Don’t even think about it!
This is the stern warning from a senior tourism industry official here to Caribbean governments who might consider a referendum on the future of the Caribbean Community (CARICOM) and the regional integration process.
Newly elected chairman of the Barbados Hotel and Tourism Association (BHTA) Rosanne Myers said an exit from CARICOM, or Cariexit, by any member of the 15-member grouping should not even be a consideration, and that the priority ought to be on a unified Caribbean.
She also warned that the road to a referendum would be laden with potholes that could cause more damage than good.
“If you go the road of discussing anything other than Caribbean unity make sure that whatever decisions are to be taken can only be taken with a two-thirds majority or more.
“A simple majority, and one of four per cent majority, should not persuade you to do anything in terms of that kind of a referendum,” Myers said.
The new BHTA head paid Barbados TODAY a courtesy call this morning at the Warrens, St Michael office, where she disclosed that the grouping of hotels and tourism entities had scheduled a meeting for Thursday to discuss the impact of Britain’s exit from the European Union on the Caribbean.
Last Thursday, Britons voted by a margin of 52 per cent to 48 per cent to leave the EU, sending the pound spiralling and global markets into turmoil.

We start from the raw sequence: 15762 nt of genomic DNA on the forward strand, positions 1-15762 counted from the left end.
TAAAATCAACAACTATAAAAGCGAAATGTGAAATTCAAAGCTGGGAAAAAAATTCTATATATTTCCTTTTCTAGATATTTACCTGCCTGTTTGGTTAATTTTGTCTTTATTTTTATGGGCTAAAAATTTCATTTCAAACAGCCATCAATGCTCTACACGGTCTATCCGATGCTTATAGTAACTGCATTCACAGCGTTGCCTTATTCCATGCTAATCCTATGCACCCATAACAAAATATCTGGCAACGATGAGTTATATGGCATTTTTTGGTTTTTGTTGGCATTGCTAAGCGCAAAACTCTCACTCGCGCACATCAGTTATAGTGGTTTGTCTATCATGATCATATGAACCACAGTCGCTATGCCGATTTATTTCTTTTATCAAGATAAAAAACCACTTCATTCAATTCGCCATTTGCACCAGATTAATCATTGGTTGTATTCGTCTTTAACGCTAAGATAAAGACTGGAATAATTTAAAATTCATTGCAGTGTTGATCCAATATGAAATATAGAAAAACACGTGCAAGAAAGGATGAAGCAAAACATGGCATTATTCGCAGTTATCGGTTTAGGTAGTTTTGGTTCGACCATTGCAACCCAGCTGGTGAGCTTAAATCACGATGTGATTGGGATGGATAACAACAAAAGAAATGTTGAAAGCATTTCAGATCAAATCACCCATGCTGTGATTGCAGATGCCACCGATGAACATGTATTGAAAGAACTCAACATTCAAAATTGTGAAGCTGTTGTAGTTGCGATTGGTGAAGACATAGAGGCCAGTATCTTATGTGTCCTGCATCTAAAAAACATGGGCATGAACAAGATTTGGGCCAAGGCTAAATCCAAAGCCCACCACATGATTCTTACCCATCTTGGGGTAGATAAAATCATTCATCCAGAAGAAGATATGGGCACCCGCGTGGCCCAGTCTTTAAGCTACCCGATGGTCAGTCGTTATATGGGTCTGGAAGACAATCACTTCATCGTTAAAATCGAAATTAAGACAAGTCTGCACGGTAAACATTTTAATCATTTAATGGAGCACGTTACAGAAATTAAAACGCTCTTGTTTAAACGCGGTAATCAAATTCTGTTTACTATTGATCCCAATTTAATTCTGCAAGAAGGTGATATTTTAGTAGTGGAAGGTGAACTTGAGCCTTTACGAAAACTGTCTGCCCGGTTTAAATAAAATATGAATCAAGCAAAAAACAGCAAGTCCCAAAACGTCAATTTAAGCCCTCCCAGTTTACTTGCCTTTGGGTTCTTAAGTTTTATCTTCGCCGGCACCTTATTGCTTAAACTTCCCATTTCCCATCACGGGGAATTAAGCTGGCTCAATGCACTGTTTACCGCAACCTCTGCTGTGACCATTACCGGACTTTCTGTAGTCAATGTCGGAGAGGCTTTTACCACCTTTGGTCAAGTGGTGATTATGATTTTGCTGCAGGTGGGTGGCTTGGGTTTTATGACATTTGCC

Myers was adamant that at this time of global uncertainty, Caribbean unity should be the main focus because “there is no way that we can navigate through everything that might happen except in a unified way”.
The general manager of Atlantis Submarines Barbados Inc said tourism authorities were prepared to weather the Brexit storm, even as she insisted “you shouldn’t have a knee jerk reaction that makes you do something today, that you regret.
“This is not the first crisis that the tourism sector has gone through. We remember the thing called 9/11, remember the greed of the banking sector that caused us to crash. We are not unaccustomed,” she said.
Meanwhile, outgoing BHTA Chief Executive Officer Sue Springer said the association expected to have a clearer picture of the overall Brexit impact in another two weeks time following feedback from partners in the UK.
“Once we have had that feedback we will be able to see very succinctly what areas, what demographics, are being affected. They will also be working with the airlines so there will be a cohesive plan amongst those tour operators and airlines because at the end of the day, they all need to be able to support one another and survive,” Springer said.